We're In This Together / Government Assistance / Paycheck Protection Program
What is the Paycheck Protection Program (PPP)?

It’s financial assistance through a federal guarantee of 100% for small business interruption loans made by 7(a) lenders of up to $10 million (loan amount is tied to a payroll amount formula). This loan can be applied towards:

  • Interest on mortgage obligations, incurred before February 15, 2020
  • Rent, under lease agreements in force before February 15, 2020
  • Utilities under service that began prior to February 15, 2020
  • Payroll costs, including benefits

In clarification released by the Department of Treasury, if you are a SP, SM-LLC, or other self-employed individual, the proceeds of the PPP loan may be used for the following:

  • Owner compensation replacement, calculated based on 2019 net profit to include health insurance payments
  • If you have employees, payroll costs for employees whos principal place of residence is in the United States to include health insurance payments
  • Mortgage interest payments (but not mortgage prepayments or principal payments) on any business mortgage obligation on real or personal property
  • Interest payments on any other debt obligations that were incurred before February 15, 2020
  • Refinancing an SBA EIDL loan made between January 31, 2020 and April 3, 2020 (maturity will reset to PPP’s maturity of two years).
What can be Included in Payroll Costs?
  • Salary, wages, or commissions capped at $100,000 on an annualized basis for each employee
  • Employee benefits including parental, family, medical, sick, or vacation leave, allowance for separation or dismissal, payments required for the provisions of group health care benefits including insurance premiums, and payment of retirement benefits
  • State and local taxes assessed on compensation
  • For self-employed, sole proprietor, or independent contractors: wages, commissions, income, or net earnings, capped at $100,000 on an annualized basis. (For most sole proprietorships, this is the amount from line 31 of your 2019 Schedule C (or the net income from a 2019 profit and loss statement if you have not yet filed your taxes.)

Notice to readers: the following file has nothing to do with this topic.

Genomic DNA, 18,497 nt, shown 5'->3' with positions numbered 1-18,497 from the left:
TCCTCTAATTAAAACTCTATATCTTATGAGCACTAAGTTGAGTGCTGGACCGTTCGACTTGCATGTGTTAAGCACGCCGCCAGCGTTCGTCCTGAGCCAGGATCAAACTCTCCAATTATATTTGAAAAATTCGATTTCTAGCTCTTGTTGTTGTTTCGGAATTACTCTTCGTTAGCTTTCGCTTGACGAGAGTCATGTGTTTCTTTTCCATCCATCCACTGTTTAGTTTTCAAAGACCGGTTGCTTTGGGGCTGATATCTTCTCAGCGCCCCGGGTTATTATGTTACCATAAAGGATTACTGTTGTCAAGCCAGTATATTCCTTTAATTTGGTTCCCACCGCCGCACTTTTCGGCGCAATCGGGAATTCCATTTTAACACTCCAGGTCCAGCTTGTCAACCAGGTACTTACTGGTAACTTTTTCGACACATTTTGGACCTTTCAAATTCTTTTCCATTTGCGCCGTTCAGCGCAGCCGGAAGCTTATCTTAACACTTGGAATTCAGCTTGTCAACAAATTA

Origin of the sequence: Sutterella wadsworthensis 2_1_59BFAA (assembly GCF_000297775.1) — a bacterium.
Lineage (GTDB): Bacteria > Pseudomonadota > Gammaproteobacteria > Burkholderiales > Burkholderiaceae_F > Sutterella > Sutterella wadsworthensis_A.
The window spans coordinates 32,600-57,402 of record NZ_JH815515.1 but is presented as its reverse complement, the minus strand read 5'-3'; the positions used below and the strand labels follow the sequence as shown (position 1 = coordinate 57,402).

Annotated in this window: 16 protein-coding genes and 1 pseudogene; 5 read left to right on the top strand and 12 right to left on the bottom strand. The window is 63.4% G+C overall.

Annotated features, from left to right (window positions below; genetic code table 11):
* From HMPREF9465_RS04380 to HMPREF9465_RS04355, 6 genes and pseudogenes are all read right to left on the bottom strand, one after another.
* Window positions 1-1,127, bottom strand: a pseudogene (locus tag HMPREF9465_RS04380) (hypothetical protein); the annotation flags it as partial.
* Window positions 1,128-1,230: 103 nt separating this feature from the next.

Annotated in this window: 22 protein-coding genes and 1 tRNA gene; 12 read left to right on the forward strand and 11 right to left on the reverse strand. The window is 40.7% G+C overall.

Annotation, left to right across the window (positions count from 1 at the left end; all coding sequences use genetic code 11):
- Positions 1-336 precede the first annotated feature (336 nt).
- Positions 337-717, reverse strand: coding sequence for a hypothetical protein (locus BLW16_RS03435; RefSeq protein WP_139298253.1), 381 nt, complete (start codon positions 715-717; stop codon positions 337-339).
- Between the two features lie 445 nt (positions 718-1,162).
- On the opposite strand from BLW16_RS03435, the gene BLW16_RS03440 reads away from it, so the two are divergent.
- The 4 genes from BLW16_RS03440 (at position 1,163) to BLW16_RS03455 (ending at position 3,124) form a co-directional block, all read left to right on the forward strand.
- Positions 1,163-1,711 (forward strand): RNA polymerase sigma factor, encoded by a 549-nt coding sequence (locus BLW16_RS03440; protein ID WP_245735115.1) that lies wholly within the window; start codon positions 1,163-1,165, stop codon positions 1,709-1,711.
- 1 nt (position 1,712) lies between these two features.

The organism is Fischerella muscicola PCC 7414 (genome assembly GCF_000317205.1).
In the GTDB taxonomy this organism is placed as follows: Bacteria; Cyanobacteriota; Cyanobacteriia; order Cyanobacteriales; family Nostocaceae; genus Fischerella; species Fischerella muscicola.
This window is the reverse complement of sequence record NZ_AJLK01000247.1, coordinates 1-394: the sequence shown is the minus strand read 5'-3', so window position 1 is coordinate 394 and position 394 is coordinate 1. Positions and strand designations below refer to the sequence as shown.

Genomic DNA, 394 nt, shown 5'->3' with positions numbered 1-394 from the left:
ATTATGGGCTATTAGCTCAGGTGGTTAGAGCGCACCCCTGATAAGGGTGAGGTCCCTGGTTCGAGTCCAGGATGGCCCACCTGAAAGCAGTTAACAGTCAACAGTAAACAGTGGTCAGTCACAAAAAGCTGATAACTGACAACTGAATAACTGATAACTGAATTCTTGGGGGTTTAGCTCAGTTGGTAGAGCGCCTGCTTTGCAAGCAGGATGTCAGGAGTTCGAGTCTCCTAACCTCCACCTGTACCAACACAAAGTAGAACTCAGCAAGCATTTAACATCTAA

EXCLUDED Payroll Cost:
  1. Compensation of an individual employee in excess of an annual salary of $100,000, as prorated for the period February 15, to June 30, 2020
  2. Payroll taxes, railroad retirement taxes, and income taxes
  3. Any compensation of an employee whose principal place or residence is outside of the United States
  4. Qualified sick leave wages for which a credit is allowed under section 7001 of the Families First Coronavirus Response Act (Public Law 116–5 127); or qualified family leave wages for which a credit is allowed under section 7003 of the Families First Coronavirus Response Act (https://www.uschamber.com/sites/default/files/023595_comm_corona_virus_smallbiz_loan_final.pdf)


Is there a Cap on the Loan?

Loans can be made for up to two months of your average monthly payroll costs from the last year plus 25%. Payroll costs are capped at $100,000 for each employee. There is a cap applied at $10 million.


How much of the Loan can be Forgiven?

You will be obligated to owe money if your loan is used for anything outside of payroll costs, rent, mortgage interest, and utilities payments over the 8 weeks after receiving the loan. As a result of high subscriptions, it is anticipated that not more than 25% of the forgiven amount can be applied towards non-payroll costs. You will also be obligated to owe money if you do not maintain your staff and payroll; this loan creates an incentive for you to retain your employees. Your loan forgiveness amount will be reduced if:

  • You decrease your full-time employee headcount
  • You decrease salaries and wages by more than 25% for any employee that made less than $100,000 annualized in 2019.

You have until June 30, 2020 to restore full-time employment and salary levels for any changes made between February 15, 2020 and April 26, 2020.


What is the interest rate?

1.0% fixed rate


When do I have to Start Paying Interest on the Loan?

All payments are deferred for 6 months; however interest will continue to accrue.


When is the Loan Due?

In 2 years.


Can I Pay Off the Loan before 2 Years?

Yes, without prepayment penalties or fees.


Is Collateral Required?

No, collateral is not required.


Is there a Requirement to Personally Guarantee the Loan?